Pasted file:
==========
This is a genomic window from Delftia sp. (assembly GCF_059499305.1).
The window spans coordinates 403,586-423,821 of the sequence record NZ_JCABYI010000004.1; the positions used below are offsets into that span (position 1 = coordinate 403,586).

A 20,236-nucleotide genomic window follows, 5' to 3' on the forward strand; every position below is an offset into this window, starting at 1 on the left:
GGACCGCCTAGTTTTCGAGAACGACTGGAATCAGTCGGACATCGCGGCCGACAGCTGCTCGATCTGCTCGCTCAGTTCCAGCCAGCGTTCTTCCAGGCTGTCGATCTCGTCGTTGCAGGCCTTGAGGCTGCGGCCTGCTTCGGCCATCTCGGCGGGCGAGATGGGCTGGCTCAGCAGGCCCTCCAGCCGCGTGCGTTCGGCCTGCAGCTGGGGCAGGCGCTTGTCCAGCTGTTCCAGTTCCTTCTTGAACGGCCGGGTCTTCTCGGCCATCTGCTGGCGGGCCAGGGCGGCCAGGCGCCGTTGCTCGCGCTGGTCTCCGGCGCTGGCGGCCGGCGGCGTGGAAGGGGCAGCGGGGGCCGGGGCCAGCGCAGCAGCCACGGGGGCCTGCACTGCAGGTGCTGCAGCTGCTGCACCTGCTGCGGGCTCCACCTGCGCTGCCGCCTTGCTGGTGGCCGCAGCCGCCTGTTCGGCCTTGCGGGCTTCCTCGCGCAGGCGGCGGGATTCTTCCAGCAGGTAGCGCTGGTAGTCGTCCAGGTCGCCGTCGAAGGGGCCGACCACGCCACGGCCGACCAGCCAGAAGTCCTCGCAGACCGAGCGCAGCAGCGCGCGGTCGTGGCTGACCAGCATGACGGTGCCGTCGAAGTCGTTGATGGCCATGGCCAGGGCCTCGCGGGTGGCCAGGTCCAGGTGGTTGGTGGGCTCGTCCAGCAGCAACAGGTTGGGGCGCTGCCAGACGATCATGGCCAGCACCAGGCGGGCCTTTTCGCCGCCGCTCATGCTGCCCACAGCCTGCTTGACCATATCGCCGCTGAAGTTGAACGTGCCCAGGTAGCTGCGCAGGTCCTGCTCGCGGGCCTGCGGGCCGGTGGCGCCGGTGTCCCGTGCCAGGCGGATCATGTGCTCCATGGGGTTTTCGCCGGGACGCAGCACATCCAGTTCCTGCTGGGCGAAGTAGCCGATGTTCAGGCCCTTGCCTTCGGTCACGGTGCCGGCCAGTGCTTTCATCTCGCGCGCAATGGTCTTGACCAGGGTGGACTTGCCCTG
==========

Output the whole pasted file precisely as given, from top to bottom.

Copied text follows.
This is a genomic window from Delftia sp. (assembly GCF_059499305.1).
The window spans coordinates 403,586-423,821 of the sequence record NZ_JCABYI010000004.1; the positions used below are offsets into that span (position 1 = coordinate 403,586).

A 20,236-nucleotide genomic window follows, 5' to 3' on the forward strand; every position below is an offset into this window, starting at 1 on the left:
GGACCGCCTAGTTTTCGAGAACGACTGGAATCAGTCGGACATCGCGGCCGACAGCTGCTCGATCTGCTCGCTCAGTTCCAGCCAGCGTTCTTCCAGGCTGTCGATCTCGTCGTTGCAGGCCTTGAGGCTGCGGCCTGCTTCGGCCATCTCGGCGGGCGAGATGGGCTGGCTCAGCAGGCCCTCCAGCCGCGTGCGTTCGGCCTGCAGCTGGGGCAGGCGCTTGTCCAGCTGTTCCAGTTCCTTCTTGAACGGCCGGGTCTTCTCGGCCATCTGCTGGCGGGCCAGGGCGGCCAGGCGCCGTTGCTCGCGCTGGTCTCCGGCGCTGGCGGCCGGCGGCGTGGAAGGGGCAGCGGGGGCCGGGGCCAGCGCAGCAGCCACGGGGGCCTGCACTGCAGGTGCTGCAGCTGCTGCACCTGCTGCGGGCTCCACCTGCGCTGCCGCCTTGCTGGTGGCCGCAGCCGCCTGTTCGGCCTTGCGGGCTTCCTCGCGCAGGCGGCGGGATTCTTCCAGCAGGTAGCGCTGGTAGTCGTCCAGGTCGCCGTCGAAGGGGCCGACCACGCCACGGCCGACCAGCCAGAAGTCCTCGCAGACCGAGCGCAGCAGCGCGCGGTCGTGGCTGACCAGCATGACGGTGCCGTCGAAGTCGTTGATGGCCATGGCCAGGGCCTCGCGGGTGGCCAGGTCCAGGTGGTTGGTGGGCTCGTCCAGCAGCAACAGGTTGGGGCGCTGCCAGACGATCATGGCCAGCACCAGGCGGGCCTTTTCGCCGCCGCTCATGCTGCCCACAGCCTGCTTGACCATATCGCCGCTGAAGTTGAACGTGCCCAGGTAGCTGCGCAGGTCCTGCTCGCGGGCCTGCGGGCCGGTGGCGCCGGTGTCCCGTGCCAGGCGGATCATGTGCTCCATGGGGTTTTCGCCGGGACGCAGCACATCCAGTTCCTGCTGGGCGAAGTAGCCGATGTTCAGGCCCTTGCCTTCGGTCACGGTGCCGGCCAGTGCTTTCATCTCGCGCGCAATGGTCTTGACCAGGGTGGACTTGCCCTG